Finding the Happy Path

In response to yesterday’s post on The Happy Path colleague and friend Albert Gareev raises an important issue: Until we sufficiently learned about the users, the product, and the environment, we have no idea what usage pattern is a “happy path” and what would be the “edge cases”. I agree with Albert. (See more of what he has to say here.) This points to a kind of paradox in testing … Read more

Very Short Blog Posts (32): The Happy Path

“Happy path testing” isn’t really testing at all. Following the “happy path” is a demonstration. Here’s the role demonstration plays in testing: it’s nice to know that your product can achieve the happy path before you start to test it. To the degree a demonstration is a test, it’s a very shallow test. If you’re building something new and non-trivial that matters to people, or that could harm people, there’s … Read more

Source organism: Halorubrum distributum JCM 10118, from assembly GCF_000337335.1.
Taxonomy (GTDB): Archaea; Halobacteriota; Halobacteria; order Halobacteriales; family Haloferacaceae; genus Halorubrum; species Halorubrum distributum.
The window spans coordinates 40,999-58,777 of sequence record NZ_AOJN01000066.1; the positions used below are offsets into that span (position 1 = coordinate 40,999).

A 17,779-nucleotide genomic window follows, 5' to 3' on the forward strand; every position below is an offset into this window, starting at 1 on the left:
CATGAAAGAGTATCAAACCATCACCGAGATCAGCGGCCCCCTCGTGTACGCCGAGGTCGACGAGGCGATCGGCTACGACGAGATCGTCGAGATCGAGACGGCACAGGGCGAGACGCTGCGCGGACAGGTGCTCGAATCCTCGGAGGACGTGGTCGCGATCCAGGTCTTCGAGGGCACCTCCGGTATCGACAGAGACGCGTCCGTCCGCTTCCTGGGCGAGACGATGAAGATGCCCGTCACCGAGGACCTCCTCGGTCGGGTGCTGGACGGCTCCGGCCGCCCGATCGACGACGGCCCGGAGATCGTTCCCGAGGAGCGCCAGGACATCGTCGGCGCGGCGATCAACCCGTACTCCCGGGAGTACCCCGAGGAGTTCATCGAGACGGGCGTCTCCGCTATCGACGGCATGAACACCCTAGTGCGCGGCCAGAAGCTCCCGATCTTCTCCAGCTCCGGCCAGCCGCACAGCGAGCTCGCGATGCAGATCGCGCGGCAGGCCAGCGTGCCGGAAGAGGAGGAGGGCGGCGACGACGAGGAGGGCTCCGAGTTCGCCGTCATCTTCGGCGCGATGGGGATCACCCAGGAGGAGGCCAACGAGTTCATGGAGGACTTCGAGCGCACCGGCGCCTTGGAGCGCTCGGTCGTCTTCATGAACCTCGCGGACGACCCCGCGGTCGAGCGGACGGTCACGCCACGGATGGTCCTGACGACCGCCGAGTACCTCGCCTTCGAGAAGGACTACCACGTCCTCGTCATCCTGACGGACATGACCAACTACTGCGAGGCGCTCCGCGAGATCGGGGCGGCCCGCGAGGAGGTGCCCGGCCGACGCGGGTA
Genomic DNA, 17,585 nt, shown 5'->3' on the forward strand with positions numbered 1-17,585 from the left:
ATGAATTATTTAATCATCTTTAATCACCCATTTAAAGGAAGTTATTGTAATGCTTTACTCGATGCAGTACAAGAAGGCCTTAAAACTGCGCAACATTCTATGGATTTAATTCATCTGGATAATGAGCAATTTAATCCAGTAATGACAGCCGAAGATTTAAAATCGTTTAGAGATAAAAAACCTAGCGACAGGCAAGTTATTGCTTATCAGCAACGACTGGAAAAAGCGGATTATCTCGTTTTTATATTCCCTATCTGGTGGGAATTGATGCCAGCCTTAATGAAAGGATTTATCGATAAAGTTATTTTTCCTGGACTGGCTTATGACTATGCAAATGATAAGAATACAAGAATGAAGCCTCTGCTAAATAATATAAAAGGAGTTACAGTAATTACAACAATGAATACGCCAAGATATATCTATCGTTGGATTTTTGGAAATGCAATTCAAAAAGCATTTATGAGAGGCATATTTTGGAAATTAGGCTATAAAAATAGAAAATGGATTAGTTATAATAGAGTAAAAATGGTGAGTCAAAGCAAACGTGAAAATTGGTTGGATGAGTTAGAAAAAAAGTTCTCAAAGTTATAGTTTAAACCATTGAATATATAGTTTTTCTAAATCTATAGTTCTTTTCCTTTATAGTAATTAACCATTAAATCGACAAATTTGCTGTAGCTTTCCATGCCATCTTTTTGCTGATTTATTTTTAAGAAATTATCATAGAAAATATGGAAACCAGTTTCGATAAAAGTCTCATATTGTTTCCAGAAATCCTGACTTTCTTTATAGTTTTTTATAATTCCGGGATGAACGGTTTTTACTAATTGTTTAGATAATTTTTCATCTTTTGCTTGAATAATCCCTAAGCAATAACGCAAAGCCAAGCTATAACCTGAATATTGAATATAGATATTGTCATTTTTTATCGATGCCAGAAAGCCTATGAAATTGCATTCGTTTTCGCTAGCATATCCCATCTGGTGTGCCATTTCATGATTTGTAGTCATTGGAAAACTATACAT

How is the testing going?

Last week on Twitter, I posted this: “The testing is going well.” Does this mean the product is in good shape, or that we’re obtaining good coverage, or finding lots of bugs? “The testing is going badly.” The product is in good shape? Testing is blocked? We’re noting lots of bugs erroneously? — Michael Bolton (@michaelbolton) January 31, 2018 “The testing is going well.” Does this mean the product is … Read more

Testing and Management Efficiency

To a naïve manager who doesn’t understand testing very well, the visible manifestation of testing is a tester, sitting in front of a computer, banging on keys to operate a product, comparing output with a predicted result, and marking “pass” or “fail” on a spreadsheet. Therefore, thinks the manager: one way to make testing dramatically more efficient and effective is to automate the testing. Substitute the human tester for a … Read more